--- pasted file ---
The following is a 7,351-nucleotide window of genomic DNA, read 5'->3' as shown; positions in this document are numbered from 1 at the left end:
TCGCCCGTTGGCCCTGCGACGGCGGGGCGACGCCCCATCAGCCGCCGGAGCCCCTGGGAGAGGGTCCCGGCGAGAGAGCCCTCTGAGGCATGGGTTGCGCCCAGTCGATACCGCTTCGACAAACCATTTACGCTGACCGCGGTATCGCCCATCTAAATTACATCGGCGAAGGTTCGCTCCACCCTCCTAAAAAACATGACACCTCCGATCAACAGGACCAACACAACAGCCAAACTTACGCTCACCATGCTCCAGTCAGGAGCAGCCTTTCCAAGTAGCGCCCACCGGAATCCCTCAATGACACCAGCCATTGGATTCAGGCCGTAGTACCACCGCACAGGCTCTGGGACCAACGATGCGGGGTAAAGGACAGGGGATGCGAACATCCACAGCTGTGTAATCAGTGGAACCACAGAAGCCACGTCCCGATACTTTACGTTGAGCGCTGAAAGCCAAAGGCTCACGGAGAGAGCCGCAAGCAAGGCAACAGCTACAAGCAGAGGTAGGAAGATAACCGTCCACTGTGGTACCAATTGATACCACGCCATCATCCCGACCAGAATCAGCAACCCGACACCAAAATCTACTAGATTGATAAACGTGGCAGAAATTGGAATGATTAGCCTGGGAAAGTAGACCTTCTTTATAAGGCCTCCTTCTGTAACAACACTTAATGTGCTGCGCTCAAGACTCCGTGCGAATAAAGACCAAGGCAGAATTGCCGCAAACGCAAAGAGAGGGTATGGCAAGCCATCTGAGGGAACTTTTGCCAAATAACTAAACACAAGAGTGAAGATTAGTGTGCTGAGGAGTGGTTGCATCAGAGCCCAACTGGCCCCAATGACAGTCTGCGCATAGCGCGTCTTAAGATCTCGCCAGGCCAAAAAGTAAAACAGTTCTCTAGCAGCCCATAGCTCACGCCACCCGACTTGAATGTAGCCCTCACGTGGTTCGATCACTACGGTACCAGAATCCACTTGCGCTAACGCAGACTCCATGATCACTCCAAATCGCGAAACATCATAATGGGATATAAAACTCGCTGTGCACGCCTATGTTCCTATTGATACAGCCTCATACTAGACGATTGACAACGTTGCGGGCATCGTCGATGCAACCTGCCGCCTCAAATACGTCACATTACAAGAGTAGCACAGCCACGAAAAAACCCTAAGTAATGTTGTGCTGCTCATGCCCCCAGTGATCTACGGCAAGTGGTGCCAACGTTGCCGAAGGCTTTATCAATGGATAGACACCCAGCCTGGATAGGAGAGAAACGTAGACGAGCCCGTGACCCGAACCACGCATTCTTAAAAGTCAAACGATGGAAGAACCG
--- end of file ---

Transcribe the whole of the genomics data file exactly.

The following is a 7,351-nucleotide window of genomic DNA, read 5'->3' as shown; positions in this document are numbered from 1 at the left end:
TCGCCCGTTGGCCCTGCGACGGCGGGGCGACGCCCCATCAGCCGCCGGAGCCCCTGGGAGAGGGTCCCGGCGAGAGAGCCCTCTGAGGCATGGGTTGCGCCCAGTCGATACCGCTTCGACAAACCATTTACGCTGACCGCGGTATCGCCCATCTAAATTACATCGGCGAAGGTTCGCTCCACCCTCCTAAAAAACATGACACCTCCGATCAACAGGACCAACACAACAGCCAAACTTACGCTCACCATGCTCCAGTCAGGAGCAGCCTTTCCAAGTAGCGCCCACCGGAATCCCTCAATGACACCAGCCATTGGATTCAGGCCGTAGTACCACCGCACAGGCTCTGGGACCAACGATGCGGGGTAAAGGACAGGGGATGCGAACATCCACAGCTGTGTAATCAGTGGAACCACAGAAGCCACGTCCCGATACTTTACGTTGAGCGCTGAAAGCCAAAGGCTCACGGAGAGAGCCGCAAGCAAGGCAACAGCTACAAGCAGAGGTAGGAAGATAACCGTCCACTGTGGTACCAATTGATACCACGCCATCATCCCGACCAGAATCAGCAACCCGACACCAAAATCTACTAGATTGATAAACGTGGCAGAAATTGGAATGATTAGCCTGGGAAAGTAGACCTTCTTTATAAGGCCTCCTTCTGTAACAACACTTAATGTGCTGCGCTCAAGACTCCGTGCGAATAAAGACCAAGGCAGAATTGCCGCAAACGCAAAGAGAGGGTATGGCAAGCCATCTGAGGGAACTTTTGCCAAATAACTAAACACAAGAGTGAAGATTAGTGTGCTGAGGAGTGGTTGCATCAGAGCCCAACTGGCCCCAATGACAGTCTGCGCATAGCGCGTCTTAAGATCTCGCCAGGCCAAAAAGTAAAACAGTTCTCTAGCAGCCCATAGCTCACGCCACCCGACTTGAATGTAGCCCTCACGTGGTTCGATCACTACGGTACCAGAATCCACTTGCGCTAACGCAGACTCCATGATCACTCCAAATCGCGAAACATCATAATGGGATATAAAACTCGCTGTGCACGCCTATGTTCCTATTGATACAGCCTCATACTAGACGATTGACAACGTTGCGGGCATCGTCGATGCAACCTGCCGCCTCAAATACGTCACATTACAAGAGTAGCACAGCCACGAAAAAACCCTAAGTAATGTTGTGCTGCTCATGCCCCCAGTGATCTACGGCAAGTGGTGCCAACGTTGCCGAAGGCTTTATCAATGGATAGACACCCAGCCTGGATAGGAGAGAAACGTAGACGAGCCCGTGACCCGAACCACGCATTCTTAAAAGTCAAACGATGGAAGAACCG